Time for the big one
March 21, 2012
The fans ensure a unique atmosphere at the Hong Kong Sevens © Getty Images
It's time for the big one. England started their build-up to Hong Kong with a quick hop (by our standards) of a ten-hour flight to Hong Kong. We were joined shortly afterwards by a second wave of reinforcements, including the wizard Isoa Damudamu, his sidekick John Brake and new boy Charlie Walker. Also flying in was Sam Edgerley, nicknamed "Dash" after the kid in The Incredibles, and he'll be taking part in his first HSBC Sevens World Series in Tokyo next week.
We headed to Cyberport and Le Meridien hotel, next to Hong Kong University, for the first five days before moving into the team hotel in the centre of Kowloon. It's straight into training on these trips, with a spin session and light weights to start. The route to the university is a kilometre up and down and it felt like Mount Everest on day one of training but the view of the sea all the way took the edge off a little. The more rotund members of our management used it as a fat burner every time we trained!
Getting here early has enabled us to get in some quality sessions and acclimatize to the heat and humidity. We also had two training games against Hong Kong and Spain, who are both competing in the tier-two competition for places on the World Series next year as full-time teams. Wish them both the best of luck over the weekend.
Hong Kong is by far the most famous sevens event. And the week surrounding it is chaotic and unique in so many ways, from the distractions off the pitch with markets, tours and shopping malls to the on-field training, media and corporate activity that surrounds this monumental event.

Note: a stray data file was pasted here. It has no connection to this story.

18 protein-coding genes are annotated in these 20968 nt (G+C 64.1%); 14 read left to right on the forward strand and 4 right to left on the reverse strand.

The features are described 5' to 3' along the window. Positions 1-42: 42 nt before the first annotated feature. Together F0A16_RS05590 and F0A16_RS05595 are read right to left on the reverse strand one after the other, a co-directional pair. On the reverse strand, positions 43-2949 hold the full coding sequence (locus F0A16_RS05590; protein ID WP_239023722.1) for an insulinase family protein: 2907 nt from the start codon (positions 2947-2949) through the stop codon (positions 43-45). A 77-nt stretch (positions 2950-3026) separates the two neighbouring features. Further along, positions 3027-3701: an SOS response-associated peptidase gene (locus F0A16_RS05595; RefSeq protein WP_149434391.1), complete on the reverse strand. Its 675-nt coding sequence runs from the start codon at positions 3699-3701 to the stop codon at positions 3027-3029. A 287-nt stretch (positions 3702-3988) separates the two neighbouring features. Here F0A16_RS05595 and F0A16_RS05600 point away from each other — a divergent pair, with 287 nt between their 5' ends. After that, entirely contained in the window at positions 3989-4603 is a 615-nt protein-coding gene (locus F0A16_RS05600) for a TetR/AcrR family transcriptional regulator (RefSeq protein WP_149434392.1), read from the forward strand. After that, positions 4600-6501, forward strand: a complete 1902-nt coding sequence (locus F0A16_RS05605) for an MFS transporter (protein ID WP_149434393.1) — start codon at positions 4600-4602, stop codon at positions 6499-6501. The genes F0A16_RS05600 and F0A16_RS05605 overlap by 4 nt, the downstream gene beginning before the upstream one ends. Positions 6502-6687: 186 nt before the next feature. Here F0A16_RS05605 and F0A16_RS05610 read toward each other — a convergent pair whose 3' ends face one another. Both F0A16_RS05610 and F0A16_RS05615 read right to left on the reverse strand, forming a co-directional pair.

Put all that to one side and there is also the fact that we are lying fourth in the HSBC Sevens World Series, which isn't where we want to be. Being brutally honest, we have put ourselves that position. There have been many home truths told and some serious hard yards have been put in back in England by the squad and management respectively to make sure we are in the best shape and no stone is left unturned going into this weekend's three-day tournament.
After a good few days out in the peace and tranquility of Cyberport, we moved to the Marco Polo hotel in Kowloon (the dark side, so my friends out here tell me) and into the chaos. The reality has certainly kicked in about the event and the challenge before us this weekend, which starts with our Pool A games against Argentina, Kenya and Samoa.
Tuesday was a day off, though, and with my family out here supporting, I was able to enjoy a minor break from rugby, taking them to a few of my favorite places out here (including for coffee and to the beach) and switching off for a few hours. But now it's game-head on and no doubt a million miles per hour in to the weekend. Before we know it, we will be running out against Argentina on Friday night.
To everyone flying out or here already, I hope you enjoy the tournament and the chaos of the weekend, especially those brave or crazy enough to venture into the South Stand. If that's you, you might be reading my next installment with fond memories or no memories at all by this time next week!
© ESPN Sports Media Ltd.
"Some people have it from day one and Brian did." Tom Hamilton talks to the two players who made their Ireland debuts alongside Brian O'Driscoll back in June 1999
Despite having lost all four of their 2014 Six Nations games, the future of Italian rugby is bright with the team showing a new youthful core, argues Enrico Borra
"The loudest cheer at a rugby game, away from social media gimmicks, pumping music and pyrotechnics will always be for a try." Tom Hamilton on the Twickenham atmosphere
"The only thing that will stop this England team from becoming a great team is themselves. They need to ask themselves 'what can we be?'" The Phil Vickery column